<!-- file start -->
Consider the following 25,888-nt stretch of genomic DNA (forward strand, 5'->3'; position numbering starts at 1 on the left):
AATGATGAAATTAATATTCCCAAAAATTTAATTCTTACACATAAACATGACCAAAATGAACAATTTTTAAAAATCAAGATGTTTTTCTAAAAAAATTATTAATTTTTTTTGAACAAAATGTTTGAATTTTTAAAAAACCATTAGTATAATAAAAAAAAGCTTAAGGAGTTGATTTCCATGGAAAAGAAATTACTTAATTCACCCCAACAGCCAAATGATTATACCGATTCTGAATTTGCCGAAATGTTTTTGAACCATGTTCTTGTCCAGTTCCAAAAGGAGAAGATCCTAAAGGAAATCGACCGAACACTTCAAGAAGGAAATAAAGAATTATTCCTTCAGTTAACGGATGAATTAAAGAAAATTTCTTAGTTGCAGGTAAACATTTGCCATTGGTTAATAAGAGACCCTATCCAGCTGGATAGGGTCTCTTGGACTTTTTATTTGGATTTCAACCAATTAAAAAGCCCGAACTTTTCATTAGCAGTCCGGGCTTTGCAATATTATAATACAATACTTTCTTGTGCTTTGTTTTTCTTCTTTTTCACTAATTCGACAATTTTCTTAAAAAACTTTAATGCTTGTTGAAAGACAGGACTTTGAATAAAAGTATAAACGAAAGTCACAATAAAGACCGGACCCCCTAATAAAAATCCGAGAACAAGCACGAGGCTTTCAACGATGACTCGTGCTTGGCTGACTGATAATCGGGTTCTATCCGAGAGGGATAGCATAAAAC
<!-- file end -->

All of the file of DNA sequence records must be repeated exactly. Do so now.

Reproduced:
Consider the following 25,888-nt stretch of genomic DNA (forward strand, 5'->3'; position numbering starts at 1 on the left):
AATGATGAAATTAATATTCCCAAAAATTTAATTCTTACACATAAACATGACCAAAATGAACAATTTTTAAAAATCAAGATGTTTTTCTAAAAAAATTATTAATTTTTTTTGAACAAAATGTTTGAATTTTTAAAAAACCATTAGTATAATAAAAAAAAGCTTAAGGAGTTGATTTCCATGGAAAAGAAATTACTTAATTCACCCCAACAGCCAAATGATTATACCGATTCTGAATTTGCCGAAATGTTTTTGAACCATGTTCTTGTCCAGTTCCAAAAGGAGAAGATCCTAAAGGAAATCGACCGAACACTTCAAGAAGGAAATAAAGAATTATTCCTTCAGTTAACGGATGAATTAAAGAAAATTTCTTAGTTGCAGGTAAACATTTGCCATTGGTTAATAAGAGACCCTATCCAGCTGGATAGGGTCTCTTGGACTTTTTATTTGGATTTCAACCAATTAAAAAGCCCGAACTTTTCATTAGCAGTCCGGGCTTTGCAATATTATAATACAATACTTTCTTGTGCTTTGTTTTTCTTCTTTTTCACTAATTCGACAATTTTCTTAAAAAACTTTAATGCTTGTTGAAAGACAGGACTTTGAATAAAAGTATAAACGAAAGTCACAATAAAGACCGGACCCCCTAATAAAAATCCGAGAACAAGCACGAGGCTTTCAACGATGACTCGTGCTTGGCTGACTGATAATCGGGTTCTATCCGAGAGGGATAGCATAAAAC